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Seed Funding Sources: How Startups Can Raise Seed Capital

Seed Funding Sources: How Startups Can Raise Seed Capital

From bootstrapping to seed VC funds, startups have plenty of options to start off

Approaching the right investors during the seed stage can bring the ideal results

Finding a less-aggressive investor who can guide and mentor the startup is better for the long run

Seed capital or seed money helps in setting the trajectory of a business. In most cases, it decides the fate of the startup as a lot of companies fail to take the first step due to the lack of seed capital. For startups, it is also quite difficult to get funding because investors generally prefer companies that have a track record. But, startups need seed funding in one form or the other and without it, the chances of their survival are grim.

Startup seed funding is required for early market research, product development, legal costs, operating expenses, etc. All of these investments are essential for the functioning of a startup. The funds are also used to pay the salaries of the team.

Identifying Seed Investors

There are several sources of seed funding but only approaching the right ones can bring the ideal results. It is important to first know how to pick an investor.

Do they have any expertise in the field?

It is usually a better decision to go with an investor who has expertise in the field where the idea or product is being targeted. They can not only guide the startup with their experience but also better evaluate the business potential.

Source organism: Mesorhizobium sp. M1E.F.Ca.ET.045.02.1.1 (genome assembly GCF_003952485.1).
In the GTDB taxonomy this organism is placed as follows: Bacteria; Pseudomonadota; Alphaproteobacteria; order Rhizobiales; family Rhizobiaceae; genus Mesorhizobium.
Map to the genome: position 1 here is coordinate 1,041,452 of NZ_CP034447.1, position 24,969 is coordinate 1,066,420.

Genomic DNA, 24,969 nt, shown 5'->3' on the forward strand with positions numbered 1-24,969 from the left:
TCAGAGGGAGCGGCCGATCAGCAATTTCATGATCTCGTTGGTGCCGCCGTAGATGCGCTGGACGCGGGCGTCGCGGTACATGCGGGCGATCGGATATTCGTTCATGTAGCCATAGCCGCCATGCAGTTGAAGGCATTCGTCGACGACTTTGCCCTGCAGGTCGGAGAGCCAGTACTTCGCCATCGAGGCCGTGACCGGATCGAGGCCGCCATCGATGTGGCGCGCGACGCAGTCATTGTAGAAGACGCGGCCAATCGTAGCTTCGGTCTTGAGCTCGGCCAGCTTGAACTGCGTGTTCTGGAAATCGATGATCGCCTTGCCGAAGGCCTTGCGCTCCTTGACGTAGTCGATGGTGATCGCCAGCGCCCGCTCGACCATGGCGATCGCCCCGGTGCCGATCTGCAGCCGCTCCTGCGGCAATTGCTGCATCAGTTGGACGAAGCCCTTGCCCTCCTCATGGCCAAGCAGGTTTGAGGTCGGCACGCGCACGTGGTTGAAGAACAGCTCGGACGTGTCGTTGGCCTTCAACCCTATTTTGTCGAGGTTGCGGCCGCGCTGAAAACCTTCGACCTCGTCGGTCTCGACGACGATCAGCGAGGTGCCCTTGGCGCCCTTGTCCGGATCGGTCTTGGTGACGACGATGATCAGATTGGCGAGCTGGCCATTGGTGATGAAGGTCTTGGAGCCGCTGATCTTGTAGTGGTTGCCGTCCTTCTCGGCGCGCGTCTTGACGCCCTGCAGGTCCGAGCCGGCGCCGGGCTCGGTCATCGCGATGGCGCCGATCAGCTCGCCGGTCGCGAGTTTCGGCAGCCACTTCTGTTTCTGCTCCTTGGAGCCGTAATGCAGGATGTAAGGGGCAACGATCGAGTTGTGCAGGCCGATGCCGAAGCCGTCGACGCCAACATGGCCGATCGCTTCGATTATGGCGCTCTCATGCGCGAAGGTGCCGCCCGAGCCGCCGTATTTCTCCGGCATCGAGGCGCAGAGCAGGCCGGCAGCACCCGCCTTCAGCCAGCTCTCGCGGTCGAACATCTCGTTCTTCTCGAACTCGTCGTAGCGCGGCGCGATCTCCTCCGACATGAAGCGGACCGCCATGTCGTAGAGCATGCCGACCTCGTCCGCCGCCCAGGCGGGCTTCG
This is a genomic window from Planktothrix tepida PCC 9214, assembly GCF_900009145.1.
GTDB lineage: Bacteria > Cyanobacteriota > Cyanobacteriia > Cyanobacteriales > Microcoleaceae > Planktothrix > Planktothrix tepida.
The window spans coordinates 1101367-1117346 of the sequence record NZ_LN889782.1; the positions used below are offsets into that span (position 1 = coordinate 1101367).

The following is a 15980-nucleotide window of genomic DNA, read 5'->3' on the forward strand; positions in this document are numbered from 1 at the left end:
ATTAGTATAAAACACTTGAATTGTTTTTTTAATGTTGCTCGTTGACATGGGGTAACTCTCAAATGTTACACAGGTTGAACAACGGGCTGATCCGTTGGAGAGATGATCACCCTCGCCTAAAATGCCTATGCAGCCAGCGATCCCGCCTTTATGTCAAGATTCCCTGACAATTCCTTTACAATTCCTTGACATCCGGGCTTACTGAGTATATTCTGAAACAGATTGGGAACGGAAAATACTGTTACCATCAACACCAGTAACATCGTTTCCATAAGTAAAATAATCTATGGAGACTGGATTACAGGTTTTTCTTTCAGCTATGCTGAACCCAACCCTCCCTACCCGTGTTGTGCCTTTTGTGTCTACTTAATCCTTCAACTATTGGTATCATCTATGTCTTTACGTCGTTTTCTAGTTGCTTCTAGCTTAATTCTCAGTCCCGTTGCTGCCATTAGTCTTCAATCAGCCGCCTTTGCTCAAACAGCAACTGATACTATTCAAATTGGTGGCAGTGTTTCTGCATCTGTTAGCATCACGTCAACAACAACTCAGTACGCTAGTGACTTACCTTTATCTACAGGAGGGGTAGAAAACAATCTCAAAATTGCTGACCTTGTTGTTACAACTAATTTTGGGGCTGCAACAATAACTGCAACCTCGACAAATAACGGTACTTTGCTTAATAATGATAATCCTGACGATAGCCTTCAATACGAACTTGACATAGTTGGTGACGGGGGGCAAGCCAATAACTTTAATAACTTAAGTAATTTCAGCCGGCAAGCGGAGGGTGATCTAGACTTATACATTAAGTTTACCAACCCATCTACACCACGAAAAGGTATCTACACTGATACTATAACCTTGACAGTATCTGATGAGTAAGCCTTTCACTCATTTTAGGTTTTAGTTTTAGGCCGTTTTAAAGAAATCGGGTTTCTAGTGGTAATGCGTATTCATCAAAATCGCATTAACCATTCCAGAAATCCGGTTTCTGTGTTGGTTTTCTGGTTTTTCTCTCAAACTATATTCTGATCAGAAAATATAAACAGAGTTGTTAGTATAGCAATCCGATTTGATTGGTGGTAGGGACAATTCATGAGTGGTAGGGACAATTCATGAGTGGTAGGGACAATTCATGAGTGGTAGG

What is their influence in the industry?

Expertise is one thing but startups also need to consider the investor’s influence in the industry. If they are well known, they will have good contacts in the industry which will, in turn, help the startup.

What is their funding ability?

It would be a waste of effort if the investor can’t provide the minimum seed capital that a startup requires. To avoid such a situation, the founders will need to do some preliminary research and background checks.

Are they easy to work with?

Finding an investor who is easy to work with is better for the long run. A more aggressive investor might want to make changes in the functioning of your organisation which is not always ideal.

Why Seed Funding Matters